The Purple Shirt.

They sit, like astronauts in their bubble helmets, reading different magazines that all say the same things…magazines that teach them things no self-respecting old woman should know.  When they talk about Lady Gaga, it makes me inexplicably sad.  I want them to talk about quilts and recipies for pie crust.  I want them to be like Grammy was.  She died years ago, but, I guarantee you, she wouldn’t care about Amy Winehouse.  But they come, and we accept them.  Every Wednesday.  Like clockwork.  We call them the tottering trio.  They are old…they like their hair orange and their hairdressers gayer than a Cher concert.  Tito and I tolerate them because they are consistent.  They are easy.  They pay in full and tip well.  But there is no art in it.  I always secretly hope that they will leave the salon without anyone seeing them.  Their coiffures are not exactly something I am proud to be a part of.

While they sit under the dryers, Tito does his best to avoid making eye contact with me.  He is angry because I said that I liked his shirt.  He wore it to see if I pay attention or to test my sense of aesthetics.  Or something equally stupid.  My assertion…my support of the shimmering purple shirt…is a betrayal, or too cavalier…or something.  And now I will pay for it.  It will start with the cold shoulder.  Not just cold…glacial.  Then there will be long stints in the bathroom with crumpled tissues strategically placed around and red eyes that I will not be allowed to ask about.  I sigh and run my hand over the stubble on my head.

I met Tito at a club.  We flirted and drank vodka, and then we ended up in bed.  And then we woke up and both tried to convince the other that this kind of thing never happened.  And then it really did stop happening.  Tito and I slid into domesticity like spindly fingers through an old woman’s inappropriately blond bob.  He was beautiful.  Thin and tall and dark, with pectorals that showed through his shirt.  His skin was smooth and smelled like cocoa butter.  I did not understand what he saw in me, a rather average looking white fag with a shaved head and an earring that I constantly contemplated removing.  But it happened quickly…over silly TV shows and brunches.  It was one giant cliché, and it was fabulous.  We got a little dog with a name I still can’t pronounce and settled into my apartment above the salon, and then we rented the space downstairs and started doing hair.  And when you are the only gay hair salon in a relatively small neighborhood, you get business quickly.  There is a certain type of woman who likes her shoes Italian, her food served in ridiculously small portions, and her hairdressers queer.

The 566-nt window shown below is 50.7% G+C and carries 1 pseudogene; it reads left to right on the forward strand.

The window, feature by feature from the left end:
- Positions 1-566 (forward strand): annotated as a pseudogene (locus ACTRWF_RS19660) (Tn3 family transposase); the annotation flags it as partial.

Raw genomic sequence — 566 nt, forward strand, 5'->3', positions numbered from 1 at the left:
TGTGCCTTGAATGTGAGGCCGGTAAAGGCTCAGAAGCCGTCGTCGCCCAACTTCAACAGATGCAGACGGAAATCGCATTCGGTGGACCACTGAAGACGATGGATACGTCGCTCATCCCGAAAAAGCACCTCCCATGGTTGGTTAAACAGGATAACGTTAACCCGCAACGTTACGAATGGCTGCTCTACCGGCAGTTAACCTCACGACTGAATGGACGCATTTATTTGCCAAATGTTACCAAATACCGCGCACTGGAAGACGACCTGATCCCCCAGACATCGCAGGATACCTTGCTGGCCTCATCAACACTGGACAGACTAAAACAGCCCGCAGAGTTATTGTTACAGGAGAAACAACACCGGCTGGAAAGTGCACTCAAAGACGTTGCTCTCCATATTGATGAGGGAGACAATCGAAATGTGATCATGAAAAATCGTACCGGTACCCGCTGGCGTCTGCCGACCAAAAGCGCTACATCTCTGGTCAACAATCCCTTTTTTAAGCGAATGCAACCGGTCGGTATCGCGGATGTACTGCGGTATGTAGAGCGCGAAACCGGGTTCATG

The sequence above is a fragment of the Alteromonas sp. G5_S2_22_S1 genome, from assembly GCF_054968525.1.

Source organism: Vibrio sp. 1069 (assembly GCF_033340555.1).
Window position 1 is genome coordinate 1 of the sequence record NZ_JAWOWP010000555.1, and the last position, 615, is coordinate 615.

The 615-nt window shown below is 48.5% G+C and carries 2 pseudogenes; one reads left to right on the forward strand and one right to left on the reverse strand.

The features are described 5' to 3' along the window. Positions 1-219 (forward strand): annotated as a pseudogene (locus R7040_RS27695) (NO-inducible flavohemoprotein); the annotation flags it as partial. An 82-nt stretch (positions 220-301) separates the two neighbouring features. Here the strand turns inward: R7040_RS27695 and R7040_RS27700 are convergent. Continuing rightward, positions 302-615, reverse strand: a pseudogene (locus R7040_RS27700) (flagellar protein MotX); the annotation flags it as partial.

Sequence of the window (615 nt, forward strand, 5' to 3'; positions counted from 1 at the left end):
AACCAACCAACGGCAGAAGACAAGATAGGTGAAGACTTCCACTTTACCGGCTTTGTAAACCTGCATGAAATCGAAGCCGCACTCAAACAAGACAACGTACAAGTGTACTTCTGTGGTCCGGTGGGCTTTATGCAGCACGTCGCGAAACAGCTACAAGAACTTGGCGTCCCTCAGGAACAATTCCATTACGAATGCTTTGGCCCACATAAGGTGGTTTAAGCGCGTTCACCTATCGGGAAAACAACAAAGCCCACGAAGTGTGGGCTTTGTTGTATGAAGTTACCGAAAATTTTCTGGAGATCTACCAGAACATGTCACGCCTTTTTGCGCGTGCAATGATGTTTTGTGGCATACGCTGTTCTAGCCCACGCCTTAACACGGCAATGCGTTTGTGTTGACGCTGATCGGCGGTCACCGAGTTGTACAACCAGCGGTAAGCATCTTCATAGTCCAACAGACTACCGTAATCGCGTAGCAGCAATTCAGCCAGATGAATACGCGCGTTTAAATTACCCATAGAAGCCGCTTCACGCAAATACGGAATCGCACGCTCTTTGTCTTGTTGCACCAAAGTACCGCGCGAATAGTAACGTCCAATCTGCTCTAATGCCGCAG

Tito clears his throat and sniffles.  He is wearing a white v-neck t-shirt, and I am sure this has some significance that I don’t understand.  He does not like to speak about his emotions.  He speaks in symbolic actions.  Shimmering shirts and simple v-necks.  The aforementioned tissues.  He can clear his throat a thousand different ways.  I don’t get the code.  And I can’t ask because I am supposed to get it without having to ask.

I loved Tito easily.  And I knew he loved me back.  There was no question of that.  But we had our issues.  Always petty things that ended up partially resolved with a shared joint (a rare extravagance), a pint of ice cream, a box of Kleenex, and a movie that was recommended by one of our friends…one that usually managed to vaguely offend us and remind us that our straight friends thought that all gay people were like the caricatures they saw on TV. 

Which is a weird thing, too.  And part of why I loved Tito from the start.  It is hard to dance around people’s preconceived notions and prejudices.  You don’t want to feed into it.  But you don’t want to be disingenuous either.  To wit, I really do like Kylie Minogue.  But I hesitate to tell people that I like her because it fits too easily into their template.  Tito never worried about that shit.  He was who he was, he liked who he liked, he hated who he hated…society’s expectations had nothing to do with it.  He didn’t think like me.  I was locked into the kind of punishing introspection that only a closeted childhood in the Midwest can create.  Tito helped me see outside of it. 

I pick up a broom and start to sweep the shop.  I wish the shirt thing had never happened.  We are supposed to go to a friend’s cocktail party and now, we either won’t go, or it will be awkward and fraught with drama and I will spend the whole party wondering if people know that we are fighting.

The money needs to go to the bank.  Tito is in the back sniffling, so I grab the zipper bag we keep it in and head out the door.  I want to buy flowers or chocolates.  I want a hug.

The ‘closed’ sign is up when I get back.  I open the door and the first thing I notice is the smell.  A light lavender.  Then the flickering light of candles.  Soft music.   And then my eyes adjust and I see Tito in his shimmering purple shirt.  I smile and my mind dances over the evenings and years.  I embrace him and feel the smooth muscles on his back.  Our bodies press together and I smile.

“Tito, I love you.  I’m sorry about the shirt.  I’m sorry I don’t understand.”

“Don’t worry, Papi.  You know why I wore the shirt?”


“I wore it home from your house after we met.”

“You mean it’s mine?”

“Of course, Papi, you think I would buy this ugly piece of shit?”

*     *     *     *     *     *

JD Mader is the author of ‘Joe Café’ and a contributing author to Indies Unlimited. You can find more of JD’s writing at his blog

Author: JD Mader

JD Mader is an award winning short story writer and novelist. 'Joe Café' and 'The Biker' are out now, as well as 'Please, no eyes'. and the collaborative 'Bad Book'. Mader has been writing for half his life and has no plans on stopping any time soon. Learn more about JD Mader at his blog and his Amazon author page.

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